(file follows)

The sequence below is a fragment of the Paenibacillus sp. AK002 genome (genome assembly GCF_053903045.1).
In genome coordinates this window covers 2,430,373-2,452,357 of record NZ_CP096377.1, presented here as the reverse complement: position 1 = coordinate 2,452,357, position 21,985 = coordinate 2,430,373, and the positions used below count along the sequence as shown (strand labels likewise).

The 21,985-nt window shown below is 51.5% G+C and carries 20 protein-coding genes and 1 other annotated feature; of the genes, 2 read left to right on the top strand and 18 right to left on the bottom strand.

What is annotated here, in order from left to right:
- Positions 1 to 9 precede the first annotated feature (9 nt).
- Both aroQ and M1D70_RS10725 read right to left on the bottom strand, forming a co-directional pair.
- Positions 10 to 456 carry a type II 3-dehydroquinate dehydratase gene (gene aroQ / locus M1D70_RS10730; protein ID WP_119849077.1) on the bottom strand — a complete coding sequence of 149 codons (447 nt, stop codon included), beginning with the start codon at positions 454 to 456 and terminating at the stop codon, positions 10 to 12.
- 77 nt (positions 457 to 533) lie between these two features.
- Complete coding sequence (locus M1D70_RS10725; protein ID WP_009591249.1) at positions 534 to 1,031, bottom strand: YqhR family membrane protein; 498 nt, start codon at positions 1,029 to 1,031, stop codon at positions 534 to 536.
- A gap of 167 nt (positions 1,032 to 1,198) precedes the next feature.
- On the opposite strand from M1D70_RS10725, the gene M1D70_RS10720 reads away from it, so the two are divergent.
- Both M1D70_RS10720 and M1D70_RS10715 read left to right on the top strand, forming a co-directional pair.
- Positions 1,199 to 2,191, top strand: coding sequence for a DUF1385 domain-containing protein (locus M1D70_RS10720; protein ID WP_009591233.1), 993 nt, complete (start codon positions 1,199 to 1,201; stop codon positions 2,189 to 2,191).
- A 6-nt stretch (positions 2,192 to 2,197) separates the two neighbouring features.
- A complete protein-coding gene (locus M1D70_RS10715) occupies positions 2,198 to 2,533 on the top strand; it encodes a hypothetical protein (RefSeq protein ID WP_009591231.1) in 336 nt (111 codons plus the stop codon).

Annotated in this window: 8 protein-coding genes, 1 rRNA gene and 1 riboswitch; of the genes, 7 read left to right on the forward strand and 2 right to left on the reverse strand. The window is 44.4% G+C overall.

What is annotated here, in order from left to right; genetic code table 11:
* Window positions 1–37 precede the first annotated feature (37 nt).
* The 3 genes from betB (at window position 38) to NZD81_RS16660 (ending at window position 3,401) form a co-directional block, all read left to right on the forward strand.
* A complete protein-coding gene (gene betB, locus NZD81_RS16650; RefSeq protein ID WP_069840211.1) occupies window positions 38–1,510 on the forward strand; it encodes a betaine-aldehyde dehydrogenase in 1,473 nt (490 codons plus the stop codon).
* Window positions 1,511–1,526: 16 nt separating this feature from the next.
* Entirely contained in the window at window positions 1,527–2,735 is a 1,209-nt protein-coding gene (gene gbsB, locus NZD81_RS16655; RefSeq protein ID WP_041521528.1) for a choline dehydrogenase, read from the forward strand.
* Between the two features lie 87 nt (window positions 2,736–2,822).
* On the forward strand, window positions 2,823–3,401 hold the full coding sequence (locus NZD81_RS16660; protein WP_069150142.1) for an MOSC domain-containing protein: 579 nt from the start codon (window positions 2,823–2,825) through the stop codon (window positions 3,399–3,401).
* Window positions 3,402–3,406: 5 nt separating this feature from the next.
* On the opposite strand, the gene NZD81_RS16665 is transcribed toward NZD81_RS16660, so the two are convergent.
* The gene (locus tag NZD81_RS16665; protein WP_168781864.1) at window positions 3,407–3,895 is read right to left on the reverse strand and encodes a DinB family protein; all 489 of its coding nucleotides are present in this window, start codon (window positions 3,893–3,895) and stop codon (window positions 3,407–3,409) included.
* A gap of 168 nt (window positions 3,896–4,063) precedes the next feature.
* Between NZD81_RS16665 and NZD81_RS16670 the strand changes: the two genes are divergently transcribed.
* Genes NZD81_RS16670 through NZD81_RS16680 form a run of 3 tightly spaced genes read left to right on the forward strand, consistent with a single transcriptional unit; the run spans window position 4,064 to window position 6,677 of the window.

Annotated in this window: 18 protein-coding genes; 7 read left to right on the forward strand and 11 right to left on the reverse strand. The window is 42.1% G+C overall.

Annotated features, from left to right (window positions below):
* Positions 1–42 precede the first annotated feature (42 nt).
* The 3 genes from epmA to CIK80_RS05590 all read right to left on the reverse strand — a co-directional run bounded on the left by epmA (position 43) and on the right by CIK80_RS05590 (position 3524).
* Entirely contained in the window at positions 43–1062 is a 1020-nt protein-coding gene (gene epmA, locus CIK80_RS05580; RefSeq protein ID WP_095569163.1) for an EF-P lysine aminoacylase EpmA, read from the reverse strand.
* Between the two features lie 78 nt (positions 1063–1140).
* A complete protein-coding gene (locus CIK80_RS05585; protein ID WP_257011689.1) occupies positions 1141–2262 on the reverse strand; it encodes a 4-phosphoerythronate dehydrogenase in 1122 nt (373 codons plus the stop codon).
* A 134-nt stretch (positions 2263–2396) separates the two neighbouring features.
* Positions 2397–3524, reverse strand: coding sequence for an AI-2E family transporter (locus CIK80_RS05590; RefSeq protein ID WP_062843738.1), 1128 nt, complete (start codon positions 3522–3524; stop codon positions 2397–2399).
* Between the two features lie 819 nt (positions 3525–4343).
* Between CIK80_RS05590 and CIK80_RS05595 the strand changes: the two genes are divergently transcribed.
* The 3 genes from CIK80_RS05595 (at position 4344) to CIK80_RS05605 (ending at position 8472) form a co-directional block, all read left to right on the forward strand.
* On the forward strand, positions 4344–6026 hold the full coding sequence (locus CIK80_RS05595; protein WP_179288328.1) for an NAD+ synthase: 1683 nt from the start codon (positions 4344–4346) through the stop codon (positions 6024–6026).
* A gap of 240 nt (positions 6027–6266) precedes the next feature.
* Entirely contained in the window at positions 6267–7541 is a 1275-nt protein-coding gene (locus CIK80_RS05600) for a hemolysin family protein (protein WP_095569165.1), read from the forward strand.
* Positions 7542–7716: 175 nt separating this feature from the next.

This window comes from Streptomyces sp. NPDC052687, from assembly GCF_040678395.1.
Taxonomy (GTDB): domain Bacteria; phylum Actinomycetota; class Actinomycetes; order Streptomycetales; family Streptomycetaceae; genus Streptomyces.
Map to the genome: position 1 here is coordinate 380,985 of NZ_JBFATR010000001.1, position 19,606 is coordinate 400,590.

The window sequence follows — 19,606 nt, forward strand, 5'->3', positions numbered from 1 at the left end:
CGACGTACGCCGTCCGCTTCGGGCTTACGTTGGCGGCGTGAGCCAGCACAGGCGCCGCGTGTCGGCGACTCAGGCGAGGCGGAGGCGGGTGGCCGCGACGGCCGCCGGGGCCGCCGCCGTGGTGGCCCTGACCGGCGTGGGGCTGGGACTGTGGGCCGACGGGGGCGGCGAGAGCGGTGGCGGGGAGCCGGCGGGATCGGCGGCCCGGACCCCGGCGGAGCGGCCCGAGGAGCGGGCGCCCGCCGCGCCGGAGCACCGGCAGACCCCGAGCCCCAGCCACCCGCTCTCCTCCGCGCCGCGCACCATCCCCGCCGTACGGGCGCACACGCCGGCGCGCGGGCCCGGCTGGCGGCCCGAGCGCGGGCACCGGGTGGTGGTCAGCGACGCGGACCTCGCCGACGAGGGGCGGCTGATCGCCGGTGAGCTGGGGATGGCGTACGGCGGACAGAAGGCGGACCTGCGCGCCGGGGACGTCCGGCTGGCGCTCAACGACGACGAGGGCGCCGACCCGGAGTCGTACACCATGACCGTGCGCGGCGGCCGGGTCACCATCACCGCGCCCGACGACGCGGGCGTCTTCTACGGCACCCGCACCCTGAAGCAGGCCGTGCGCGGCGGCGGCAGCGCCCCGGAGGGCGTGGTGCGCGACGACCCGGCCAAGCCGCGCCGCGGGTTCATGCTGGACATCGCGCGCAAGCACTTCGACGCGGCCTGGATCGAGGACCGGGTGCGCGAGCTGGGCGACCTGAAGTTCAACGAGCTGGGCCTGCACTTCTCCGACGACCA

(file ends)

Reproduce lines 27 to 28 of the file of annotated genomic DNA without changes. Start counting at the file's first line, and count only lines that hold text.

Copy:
* The gene (locus tag NZD81_RS16665; protein WP_168781864.1) at window positions 3,407–3,895 is read right to left on the reverse strand and encodes a DinB family protein; all 489 of its coding nucleotides are present in this window, start codon (window positions 3,893–3,895) and stop codon (window positions 3,407–3,409) included.
* A gap of 168 nt (window positions 3,896–4,063) precedes the next feature.